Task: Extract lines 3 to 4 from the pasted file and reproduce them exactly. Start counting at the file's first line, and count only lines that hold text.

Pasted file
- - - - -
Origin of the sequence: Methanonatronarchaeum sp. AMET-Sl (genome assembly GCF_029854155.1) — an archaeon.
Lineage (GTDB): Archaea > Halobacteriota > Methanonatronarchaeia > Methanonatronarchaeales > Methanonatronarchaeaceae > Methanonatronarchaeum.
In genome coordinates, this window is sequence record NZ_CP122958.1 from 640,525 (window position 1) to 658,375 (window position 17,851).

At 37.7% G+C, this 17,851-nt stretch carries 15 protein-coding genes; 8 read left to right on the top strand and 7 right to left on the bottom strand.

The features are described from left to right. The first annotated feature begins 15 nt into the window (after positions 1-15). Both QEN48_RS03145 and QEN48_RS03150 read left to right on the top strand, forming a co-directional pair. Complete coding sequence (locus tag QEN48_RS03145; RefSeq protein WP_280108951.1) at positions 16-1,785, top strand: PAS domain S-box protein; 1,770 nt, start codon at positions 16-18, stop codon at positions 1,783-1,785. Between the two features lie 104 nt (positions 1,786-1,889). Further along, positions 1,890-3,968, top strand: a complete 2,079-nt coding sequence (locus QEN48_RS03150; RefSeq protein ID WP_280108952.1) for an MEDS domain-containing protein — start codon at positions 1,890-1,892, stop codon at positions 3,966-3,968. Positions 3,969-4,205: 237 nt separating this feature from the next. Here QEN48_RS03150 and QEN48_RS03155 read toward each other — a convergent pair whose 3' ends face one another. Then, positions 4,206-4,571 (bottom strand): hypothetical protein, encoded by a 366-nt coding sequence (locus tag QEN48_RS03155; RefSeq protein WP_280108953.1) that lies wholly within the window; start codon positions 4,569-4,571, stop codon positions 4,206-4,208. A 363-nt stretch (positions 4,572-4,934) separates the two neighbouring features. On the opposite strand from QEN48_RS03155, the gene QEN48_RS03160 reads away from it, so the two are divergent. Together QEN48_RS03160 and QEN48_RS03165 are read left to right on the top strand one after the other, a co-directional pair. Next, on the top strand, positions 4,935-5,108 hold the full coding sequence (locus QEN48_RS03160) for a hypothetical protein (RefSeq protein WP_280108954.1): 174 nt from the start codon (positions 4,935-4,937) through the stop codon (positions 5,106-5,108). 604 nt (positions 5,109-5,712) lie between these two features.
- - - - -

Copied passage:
In genome coordinates, this window is sequence record NZ_CP122958.1 from 640,525 (window position 1) to 658,375 (window position 17,851).

At 37.7% G+C, this 17,851-nt stretch carries 15 protein-coding genes; 8 read left to right on the top strand and 7 right to left on the bottom strand.